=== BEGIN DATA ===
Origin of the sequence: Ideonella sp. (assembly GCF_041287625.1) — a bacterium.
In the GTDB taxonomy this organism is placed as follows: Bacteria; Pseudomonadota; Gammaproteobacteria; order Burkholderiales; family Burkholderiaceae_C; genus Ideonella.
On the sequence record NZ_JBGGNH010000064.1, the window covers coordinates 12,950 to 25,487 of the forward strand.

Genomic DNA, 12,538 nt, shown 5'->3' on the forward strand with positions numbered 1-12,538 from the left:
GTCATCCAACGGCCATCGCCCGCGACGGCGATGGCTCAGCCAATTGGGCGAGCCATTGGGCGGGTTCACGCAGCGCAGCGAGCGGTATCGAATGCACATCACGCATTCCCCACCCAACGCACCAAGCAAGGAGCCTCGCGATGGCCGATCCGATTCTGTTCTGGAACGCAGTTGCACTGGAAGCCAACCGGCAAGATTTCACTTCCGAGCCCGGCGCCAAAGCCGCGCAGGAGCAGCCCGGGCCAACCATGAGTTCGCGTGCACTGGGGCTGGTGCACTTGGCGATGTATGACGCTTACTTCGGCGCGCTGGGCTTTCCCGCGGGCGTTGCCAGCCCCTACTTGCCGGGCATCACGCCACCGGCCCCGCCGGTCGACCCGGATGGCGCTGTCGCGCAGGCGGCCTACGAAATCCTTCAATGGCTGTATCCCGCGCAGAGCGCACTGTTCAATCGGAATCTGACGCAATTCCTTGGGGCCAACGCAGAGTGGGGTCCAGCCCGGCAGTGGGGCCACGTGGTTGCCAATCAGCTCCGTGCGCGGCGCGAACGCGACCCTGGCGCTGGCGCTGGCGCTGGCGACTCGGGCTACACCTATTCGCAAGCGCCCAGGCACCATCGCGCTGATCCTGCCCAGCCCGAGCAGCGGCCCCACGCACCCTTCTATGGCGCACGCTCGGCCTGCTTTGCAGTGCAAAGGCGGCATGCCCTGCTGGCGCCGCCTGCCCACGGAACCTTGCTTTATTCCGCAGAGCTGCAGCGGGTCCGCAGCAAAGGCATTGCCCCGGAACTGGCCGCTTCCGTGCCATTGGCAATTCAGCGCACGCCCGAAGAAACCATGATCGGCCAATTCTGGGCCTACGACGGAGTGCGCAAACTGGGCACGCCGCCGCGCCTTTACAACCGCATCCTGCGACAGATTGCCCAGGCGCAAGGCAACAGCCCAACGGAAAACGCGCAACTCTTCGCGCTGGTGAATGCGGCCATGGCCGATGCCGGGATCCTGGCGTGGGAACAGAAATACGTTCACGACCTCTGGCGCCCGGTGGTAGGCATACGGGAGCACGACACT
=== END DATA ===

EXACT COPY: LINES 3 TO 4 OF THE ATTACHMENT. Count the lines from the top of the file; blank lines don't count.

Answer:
On the sequence record NZ_JBGGNH010000064.1, the window covers coordinates 12,950 to 25,487 of the forward strand.

Genomic DNA, 12,538 nt, shown 5'->3' on the forward strand with positions numbered 1-12,538 from the left: